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Discussion Starter · #1 ·
does anyone know of any performance ignition systems out there that can improve horsepower???
My '92 900 is non-turbo and I'm looking for anything to give it more ponies!!!
 

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in terms of the ignition system, your Saab will probably perform at its best with everything stock and in good working order.

with a naturally aspirated engine, the most common performance upgrades would be in the areas of exhaust, intake, head/valve train work, fuel chip. the ignition system will hold up very well and is able to support a rather large increase in power with modifications made elsewhere.

when it comes time to change the ignition coil, your best bang for the buck is to spend the money on the Bosch unit (i think around $45US). dont bother with 'high performance' or 'super duper triple double quad tip color plated titanium sprayed' spark plugs either. the OEM fit NGK plugs will undoubtedly work well.
 

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Discussion Starter · #3 ·
I read about Magnecor Ignition Wires somewhere on a couple of saab sites.... It seems that allot of people seem to like those wires in the c900's. But is this favourable only in turbo engines??? I was also thinking of the fuel injectors. I want to put a cold air intake (first thing to do...) but they say that if you throw more air in the engine you also need more fuel to burn and that the best way to do it is with performance injectors... So I was thinking 1>cold air intake, 2> magnecor wires, 3> performance injectors, 4> performance exhaust. I may do the exhaust before the injectors... depends... Are fuel chips inexpensive?? Is redoing the head, valve train expensive.... is this a job I can do myself? I've only been involved in rebuilding a head once and it was on an old toyota corola wagon. I don't remember it being the easyest.... (screwing around with timing) What about performance exhaust with new intake and exhaust manifold and bigger throttle body w/ cold air intake. Would this give me at least 20 HP?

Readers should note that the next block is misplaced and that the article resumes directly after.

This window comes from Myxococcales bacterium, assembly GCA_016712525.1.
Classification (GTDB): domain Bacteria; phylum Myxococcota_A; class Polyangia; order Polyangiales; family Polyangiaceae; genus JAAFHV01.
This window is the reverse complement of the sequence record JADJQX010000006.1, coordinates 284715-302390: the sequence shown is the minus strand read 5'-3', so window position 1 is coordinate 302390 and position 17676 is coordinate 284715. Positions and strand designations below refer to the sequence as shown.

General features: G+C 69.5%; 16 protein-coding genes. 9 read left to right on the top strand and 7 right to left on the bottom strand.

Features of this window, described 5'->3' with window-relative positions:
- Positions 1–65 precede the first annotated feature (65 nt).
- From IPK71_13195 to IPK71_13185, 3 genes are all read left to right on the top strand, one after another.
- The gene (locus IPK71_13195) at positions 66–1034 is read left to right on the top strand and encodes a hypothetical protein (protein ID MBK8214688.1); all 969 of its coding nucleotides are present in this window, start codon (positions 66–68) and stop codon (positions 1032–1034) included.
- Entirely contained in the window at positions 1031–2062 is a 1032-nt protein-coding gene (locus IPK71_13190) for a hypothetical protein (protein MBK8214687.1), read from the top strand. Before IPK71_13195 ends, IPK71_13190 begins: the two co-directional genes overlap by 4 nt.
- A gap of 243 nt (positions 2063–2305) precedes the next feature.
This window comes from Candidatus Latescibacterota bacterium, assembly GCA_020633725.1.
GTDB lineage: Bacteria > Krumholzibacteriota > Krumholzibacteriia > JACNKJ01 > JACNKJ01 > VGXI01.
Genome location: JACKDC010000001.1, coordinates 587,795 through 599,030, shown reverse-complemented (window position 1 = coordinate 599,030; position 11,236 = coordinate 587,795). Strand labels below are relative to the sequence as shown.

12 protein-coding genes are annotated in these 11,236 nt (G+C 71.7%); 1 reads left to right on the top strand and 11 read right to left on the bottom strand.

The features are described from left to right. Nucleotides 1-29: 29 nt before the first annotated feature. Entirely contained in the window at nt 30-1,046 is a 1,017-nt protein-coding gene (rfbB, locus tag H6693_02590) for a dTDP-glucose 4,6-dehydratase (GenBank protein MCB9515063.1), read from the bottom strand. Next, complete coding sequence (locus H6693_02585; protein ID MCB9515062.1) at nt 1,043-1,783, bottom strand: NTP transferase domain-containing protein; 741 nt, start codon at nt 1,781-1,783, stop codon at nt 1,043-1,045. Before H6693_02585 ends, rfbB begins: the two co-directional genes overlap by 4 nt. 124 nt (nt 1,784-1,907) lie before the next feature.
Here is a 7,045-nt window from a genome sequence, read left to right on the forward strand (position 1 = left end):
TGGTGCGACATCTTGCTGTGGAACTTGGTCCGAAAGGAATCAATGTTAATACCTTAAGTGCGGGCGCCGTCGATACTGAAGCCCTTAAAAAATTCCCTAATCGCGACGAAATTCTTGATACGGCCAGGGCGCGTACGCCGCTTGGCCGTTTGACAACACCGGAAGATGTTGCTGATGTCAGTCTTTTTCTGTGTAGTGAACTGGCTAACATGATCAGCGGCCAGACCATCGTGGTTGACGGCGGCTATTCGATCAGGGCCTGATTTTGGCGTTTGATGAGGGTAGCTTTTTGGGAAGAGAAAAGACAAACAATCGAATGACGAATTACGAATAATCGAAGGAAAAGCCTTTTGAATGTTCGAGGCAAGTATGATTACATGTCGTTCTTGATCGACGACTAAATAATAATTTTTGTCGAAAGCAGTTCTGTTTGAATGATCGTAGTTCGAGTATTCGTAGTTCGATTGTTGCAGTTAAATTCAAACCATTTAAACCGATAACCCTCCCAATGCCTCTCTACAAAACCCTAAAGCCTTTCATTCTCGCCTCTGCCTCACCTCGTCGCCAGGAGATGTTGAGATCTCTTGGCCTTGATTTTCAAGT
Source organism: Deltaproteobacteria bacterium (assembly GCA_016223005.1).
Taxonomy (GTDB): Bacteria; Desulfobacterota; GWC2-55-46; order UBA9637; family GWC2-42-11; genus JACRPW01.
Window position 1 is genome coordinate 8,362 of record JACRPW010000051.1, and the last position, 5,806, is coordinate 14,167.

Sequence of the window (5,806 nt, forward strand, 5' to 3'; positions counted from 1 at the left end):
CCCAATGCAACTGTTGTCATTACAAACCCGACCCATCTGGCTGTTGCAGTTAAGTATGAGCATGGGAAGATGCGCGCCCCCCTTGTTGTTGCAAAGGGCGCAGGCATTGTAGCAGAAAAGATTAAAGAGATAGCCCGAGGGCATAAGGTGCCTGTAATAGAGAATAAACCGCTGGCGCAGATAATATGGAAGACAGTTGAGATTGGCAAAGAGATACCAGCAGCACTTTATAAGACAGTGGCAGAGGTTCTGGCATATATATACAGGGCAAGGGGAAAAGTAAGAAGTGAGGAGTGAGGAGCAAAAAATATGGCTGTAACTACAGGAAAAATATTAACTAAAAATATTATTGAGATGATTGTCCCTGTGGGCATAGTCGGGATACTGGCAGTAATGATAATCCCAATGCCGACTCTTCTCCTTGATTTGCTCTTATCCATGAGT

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You have the order of your mods slightly wrong IMO. In order of ease, and of cost:

1. Make sure everything is set up as it should be - timing, mixture, etc. £
2. Intake - decent filter and cold air feed ££
3. Exhaust £££
4. Camshaft ££££
5. Head porting/polishing/valves ££££
6. Exhaust manifold ££££
7. Throw it all away (OK then, sell it!) and buy a turbo £££££

You might want to reverse 4 & 5, and AFAIK you should be fine with the standard injector capacity until you make some serious HW changes. You might also be able to increase fuel pressure - others on the site know more about this than I.

Actually, the last option would be the easiest, by far, and my choice!
 

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Discussion Starter · #5 ·
I think I'll go for cold air and perf. exhaust.
Keep the car for the next year or so and then buy a turbo c900 when the wallet permits!
 

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Discussion Starter · #6 ·